I think they'd happily wave through a man going by the name of "Osama Bin Laden" (OK, he's dead who do we use now for the purpose hyperbole?) carrying a radioactive suitcase and declaring "Allah Akbar" and then hassle some poor American on a work visa for an hour or three.

    Actually in my limited experience, the border guards seem to give Americans a really hard time if they've got work visas.

    I've been stopped at the border and hassled by a dim border gard. He was clearly trying to catch me in a lie and asked a question about somewhere I was living. He didn't like my (correct) answer and insisted I must be wrong, repeatedly. What the hell are you supposed to say to an obnoxious border guard who won't accept the legal, legitimate truth as an answer?

    • by 0123456 (636235) on Monday February 17, 2014 @01:47PM (#46268425)

      Actually in my limited experience, the border guards seem to give Americans a really hard time if they've got work visas.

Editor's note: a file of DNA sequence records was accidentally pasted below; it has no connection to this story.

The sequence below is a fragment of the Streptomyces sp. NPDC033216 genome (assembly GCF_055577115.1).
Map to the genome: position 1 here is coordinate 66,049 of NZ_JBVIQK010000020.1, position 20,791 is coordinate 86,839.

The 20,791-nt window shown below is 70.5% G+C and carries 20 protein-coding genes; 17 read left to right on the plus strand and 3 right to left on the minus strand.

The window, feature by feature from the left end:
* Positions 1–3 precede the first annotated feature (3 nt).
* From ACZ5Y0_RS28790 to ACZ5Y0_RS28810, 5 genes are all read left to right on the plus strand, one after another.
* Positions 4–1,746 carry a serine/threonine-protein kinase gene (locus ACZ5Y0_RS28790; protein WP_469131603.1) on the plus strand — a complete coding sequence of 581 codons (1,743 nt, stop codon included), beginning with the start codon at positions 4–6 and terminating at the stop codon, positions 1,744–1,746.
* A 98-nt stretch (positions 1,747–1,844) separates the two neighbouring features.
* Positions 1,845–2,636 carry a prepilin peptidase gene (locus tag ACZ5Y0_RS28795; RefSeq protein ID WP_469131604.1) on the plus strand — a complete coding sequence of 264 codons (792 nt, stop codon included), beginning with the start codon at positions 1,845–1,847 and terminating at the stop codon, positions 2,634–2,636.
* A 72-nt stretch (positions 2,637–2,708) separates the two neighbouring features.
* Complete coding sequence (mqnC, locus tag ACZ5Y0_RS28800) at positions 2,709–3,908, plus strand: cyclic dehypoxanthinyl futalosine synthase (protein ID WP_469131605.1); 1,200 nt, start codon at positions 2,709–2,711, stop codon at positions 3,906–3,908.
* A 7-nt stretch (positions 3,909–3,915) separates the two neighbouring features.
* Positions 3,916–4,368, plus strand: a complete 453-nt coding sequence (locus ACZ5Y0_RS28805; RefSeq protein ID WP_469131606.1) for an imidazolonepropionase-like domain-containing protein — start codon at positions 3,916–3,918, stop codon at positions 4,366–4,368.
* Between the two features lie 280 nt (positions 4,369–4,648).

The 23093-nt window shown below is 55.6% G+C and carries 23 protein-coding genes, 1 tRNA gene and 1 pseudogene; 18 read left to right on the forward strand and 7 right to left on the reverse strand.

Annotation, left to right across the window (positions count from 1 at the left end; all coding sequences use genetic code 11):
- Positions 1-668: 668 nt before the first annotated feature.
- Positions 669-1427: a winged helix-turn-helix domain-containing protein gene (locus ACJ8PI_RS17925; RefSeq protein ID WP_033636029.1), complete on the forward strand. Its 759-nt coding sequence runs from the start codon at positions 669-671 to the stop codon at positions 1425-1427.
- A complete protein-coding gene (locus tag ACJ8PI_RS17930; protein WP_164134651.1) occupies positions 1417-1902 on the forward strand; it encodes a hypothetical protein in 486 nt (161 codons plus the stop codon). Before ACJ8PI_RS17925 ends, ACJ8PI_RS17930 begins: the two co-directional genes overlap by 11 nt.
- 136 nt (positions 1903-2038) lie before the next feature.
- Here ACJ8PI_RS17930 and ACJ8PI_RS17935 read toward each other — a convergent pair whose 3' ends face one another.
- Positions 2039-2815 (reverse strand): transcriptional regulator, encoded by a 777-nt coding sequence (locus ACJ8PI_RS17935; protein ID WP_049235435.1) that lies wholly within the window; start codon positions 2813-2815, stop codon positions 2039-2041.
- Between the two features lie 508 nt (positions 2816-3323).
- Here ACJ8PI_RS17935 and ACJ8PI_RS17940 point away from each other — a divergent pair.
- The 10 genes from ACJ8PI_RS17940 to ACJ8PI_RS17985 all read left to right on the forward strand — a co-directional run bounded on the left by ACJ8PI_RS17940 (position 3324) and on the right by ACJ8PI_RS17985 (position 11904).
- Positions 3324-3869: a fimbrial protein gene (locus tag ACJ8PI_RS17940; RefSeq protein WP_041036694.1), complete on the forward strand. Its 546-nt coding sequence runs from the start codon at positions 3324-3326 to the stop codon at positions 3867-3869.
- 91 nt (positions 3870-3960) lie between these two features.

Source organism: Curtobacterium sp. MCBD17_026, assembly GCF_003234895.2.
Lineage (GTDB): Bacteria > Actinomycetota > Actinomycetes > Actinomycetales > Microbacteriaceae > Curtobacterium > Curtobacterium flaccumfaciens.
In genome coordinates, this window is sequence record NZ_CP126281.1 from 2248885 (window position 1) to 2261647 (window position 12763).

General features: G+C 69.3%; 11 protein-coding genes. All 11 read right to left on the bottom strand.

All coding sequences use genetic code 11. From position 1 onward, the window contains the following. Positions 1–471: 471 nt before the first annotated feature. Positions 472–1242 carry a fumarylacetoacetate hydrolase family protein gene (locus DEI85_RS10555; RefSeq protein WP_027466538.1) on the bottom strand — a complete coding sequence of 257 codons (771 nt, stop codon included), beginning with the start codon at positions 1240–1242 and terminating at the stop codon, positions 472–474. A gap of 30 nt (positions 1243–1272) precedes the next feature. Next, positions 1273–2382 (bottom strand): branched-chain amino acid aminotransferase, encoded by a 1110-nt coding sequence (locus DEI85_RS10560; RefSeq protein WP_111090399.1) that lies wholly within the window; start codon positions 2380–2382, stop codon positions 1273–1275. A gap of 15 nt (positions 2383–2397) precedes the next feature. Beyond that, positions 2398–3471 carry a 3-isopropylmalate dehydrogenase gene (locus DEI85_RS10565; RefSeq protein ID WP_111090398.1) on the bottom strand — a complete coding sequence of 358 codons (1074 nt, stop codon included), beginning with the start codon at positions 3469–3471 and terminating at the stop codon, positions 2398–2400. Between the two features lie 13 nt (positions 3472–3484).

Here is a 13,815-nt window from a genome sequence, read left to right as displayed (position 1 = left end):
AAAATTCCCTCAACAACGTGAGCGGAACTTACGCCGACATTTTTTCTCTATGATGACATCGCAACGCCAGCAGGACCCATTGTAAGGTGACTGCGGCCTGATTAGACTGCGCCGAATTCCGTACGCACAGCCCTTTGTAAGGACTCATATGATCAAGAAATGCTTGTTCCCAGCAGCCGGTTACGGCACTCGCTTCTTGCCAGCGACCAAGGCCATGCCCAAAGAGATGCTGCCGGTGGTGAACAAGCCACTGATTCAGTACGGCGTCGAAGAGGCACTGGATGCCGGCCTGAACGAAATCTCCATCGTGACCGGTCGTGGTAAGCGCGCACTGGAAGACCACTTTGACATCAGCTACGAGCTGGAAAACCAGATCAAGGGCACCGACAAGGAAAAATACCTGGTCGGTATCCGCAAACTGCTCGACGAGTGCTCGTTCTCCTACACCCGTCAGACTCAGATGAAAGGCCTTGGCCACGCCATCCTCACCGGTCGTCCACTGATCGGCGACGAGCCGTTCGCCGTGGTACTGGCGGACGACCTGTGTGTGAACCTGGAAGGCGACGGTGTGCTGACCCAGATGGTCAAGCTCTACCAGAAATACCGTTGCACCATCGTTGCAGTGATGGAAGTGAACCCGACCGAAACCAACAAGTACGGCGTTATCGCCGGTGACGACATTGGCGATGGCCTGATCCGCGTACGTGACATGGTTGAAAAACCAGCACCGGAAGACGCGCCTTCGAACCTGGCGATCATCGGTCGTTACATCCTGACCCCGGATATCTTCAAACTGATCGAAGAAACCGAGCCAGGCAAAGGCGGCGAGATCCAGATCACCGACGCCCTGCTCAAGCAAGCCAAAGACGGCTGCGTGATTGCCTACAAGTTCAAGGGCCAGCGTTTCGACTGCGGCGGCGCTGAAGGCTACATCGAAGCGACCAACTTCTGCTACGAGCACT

Here's the thing: British voters don't like the mass immigration from the EU over the last couple of decades. So, every once in a while, the British government set out to win votes by 'cracking down on immigration'. But the EU says they're not allowed to restrict immigration from the EU, so they, instead, crack down on the skilled workers coming into the country from outside the EU on work permits... which are the kind of immigrants most British voters are quite happy to see coming to their country.

      It's not just the border guards that are incompetent, it's the entire British government. As the current floods so glaringly demonstrate ('hey, lets flood thousands of houses to SAVE THE BURDS!').

    • by Ash-Fox (726320)

      I'm British.

      I weekly travel between countries due to my current consultancy work. In my limited experience, the border guards really aren't there waiting for you in arrivals for European or common-wealth countries.